latest health care news

03.07.18

Criticising wholly-owned subsidiaries ‘undermines their legitimacy’ instead of mitigating risks

A membership organisation accounting for those who deliver services in acute hospitals, community, mental health, and ambulance services has reiterated its support behind the use of wholly-owned subsidiaries (WOS).

WOS are not-for-profit NHS companies that allow trusts to keep all of their shares, meaning funding for the organisation and staff remains in the NHS system. But not everyone backs their implementation, with Labour's shadow health spokesperson, Lord Hunt, writing about the damage they have inflicted for the latest issue of NHE.

In May, East Kent Hospitals University FT (EKHUFT) came under fire for its plans to transfer staff to a new WOS company that would see just over a thousand cleaning, catering, portering, and back-office NHS employees transferred to the new organisation, called 2gether Support Solutions.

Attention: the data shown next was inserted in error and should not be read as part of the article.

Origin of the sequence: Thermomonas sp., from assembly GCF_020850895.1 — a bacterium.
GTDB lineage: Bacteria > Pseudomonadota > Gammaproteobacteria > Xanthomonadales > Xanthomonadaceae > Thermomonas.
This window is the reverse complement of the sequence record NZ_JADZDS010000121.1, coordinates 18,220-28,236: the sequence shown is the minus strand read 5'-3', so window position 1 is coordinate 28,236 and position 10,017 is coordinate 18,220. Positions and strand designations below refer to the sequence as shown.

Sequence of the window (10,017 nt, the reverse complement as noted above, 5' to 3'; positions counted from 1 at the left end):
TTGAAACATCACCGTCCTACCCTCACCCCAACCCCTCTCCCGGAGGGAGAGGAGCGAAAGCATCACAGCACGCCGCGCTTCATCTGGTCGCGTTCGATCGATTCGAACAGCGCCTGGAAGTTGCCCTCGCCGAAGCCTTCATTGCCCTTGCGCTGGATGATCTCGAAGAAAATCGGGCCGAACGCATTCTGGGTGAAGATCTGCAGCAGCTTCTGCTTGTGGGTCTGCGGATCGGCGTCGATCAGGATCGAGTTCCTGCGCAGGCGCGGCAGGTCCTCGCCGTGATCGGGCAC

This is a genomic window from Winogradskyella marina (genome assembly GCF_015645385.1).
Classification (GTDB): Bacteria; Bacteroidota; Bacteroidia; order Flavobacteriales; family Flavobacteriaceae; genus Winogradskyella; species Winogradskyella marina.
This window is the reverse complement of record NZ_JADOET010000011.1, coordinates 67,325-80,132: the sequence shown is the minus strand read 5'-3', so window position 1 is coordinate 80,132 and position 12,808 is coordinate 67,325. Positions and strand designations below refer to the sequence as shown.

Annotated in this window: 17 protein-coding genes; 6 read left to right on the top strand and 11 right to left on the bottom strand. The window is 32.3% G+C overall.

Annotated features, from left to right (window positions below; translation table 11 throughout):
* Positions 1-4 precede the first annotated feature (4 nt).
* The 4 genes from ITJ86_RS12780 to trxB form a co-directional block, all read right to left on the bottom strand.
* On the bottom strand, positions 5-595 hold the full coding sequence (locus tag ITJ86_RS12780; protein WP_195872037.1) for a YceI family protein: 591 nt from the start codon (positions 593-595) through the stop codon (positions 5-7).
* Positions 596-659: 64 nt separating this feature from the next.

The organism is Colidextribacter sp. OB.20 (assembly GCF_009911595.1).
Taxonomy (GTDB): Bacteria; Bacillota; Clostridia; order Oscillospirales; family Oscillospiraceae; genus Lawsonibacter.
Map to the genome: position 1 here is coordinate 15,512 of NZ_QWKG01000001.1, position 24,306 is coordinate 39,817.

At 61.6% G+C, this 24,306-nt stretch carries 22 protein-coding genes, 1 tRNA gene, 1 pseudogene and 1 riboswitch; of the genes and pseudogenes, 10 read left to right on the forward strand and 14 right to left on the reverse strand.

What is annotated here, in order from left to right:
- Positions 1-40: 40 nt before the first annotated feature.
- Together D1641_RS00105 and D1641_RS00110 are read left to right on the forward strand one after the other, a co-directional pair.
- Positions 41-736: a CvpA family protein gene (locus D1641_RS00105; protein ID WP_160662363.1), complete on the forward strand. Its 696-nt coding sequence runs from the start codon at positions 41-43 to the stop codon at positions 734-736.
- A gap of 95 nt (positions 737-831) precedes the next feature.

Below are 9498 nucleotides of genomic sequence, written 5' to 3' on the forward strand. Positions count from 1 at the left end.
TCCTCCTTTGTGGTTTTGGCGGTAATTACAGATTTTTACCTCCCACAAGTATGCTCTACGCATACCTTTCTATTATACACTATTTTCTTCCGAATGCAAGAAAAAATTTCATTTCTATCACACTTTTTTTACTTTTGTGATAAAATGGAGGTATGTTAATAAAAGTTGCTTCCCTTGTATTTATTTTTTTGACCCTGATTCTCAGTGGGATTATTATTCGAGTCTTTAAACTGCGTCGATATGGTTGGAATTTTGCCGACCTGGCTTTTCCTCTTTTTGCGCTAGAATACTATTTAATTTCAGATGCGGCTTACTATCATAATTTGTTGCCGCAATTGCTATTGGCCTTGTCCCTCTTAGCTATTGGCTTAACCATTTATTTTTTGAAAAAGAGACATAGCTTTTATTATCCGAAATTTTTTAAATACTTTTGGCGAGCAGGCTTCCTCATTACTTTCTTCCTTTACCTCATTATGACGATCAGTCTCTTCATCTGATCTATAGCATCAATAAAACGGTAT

In March, NHS Providers defended the companies against claims that WOS are a back door to privatisation by arguing they are a key tool for NHS trusts and enable them to “respond effectively to a range of challenges.”

The organisation has now reaffirmed its support, with NHS Providers’ deputy CEO Saffron Cordery claiming that in an environment where providers are under enormous pressures, trusts “are right” to consider ways to provide services safely and more efficiently.

Cordery said: “Trusts set up WOS for many reasons and there is a danger that the criticism levelled at this approach could undermine their legitimate use of this option. This is not a device for privatisation.

“Many frontline leaders tell us WOS allow them to keep services within the NHS family, allowing taxpayers’ money to stay in the system, rather than outsourcing to the private sector or cutting staff or services. What we need to do is maximise the benefits of setting up a subsidiary and mitigate the risks, rather than undermine or prevent trusts from using them.”

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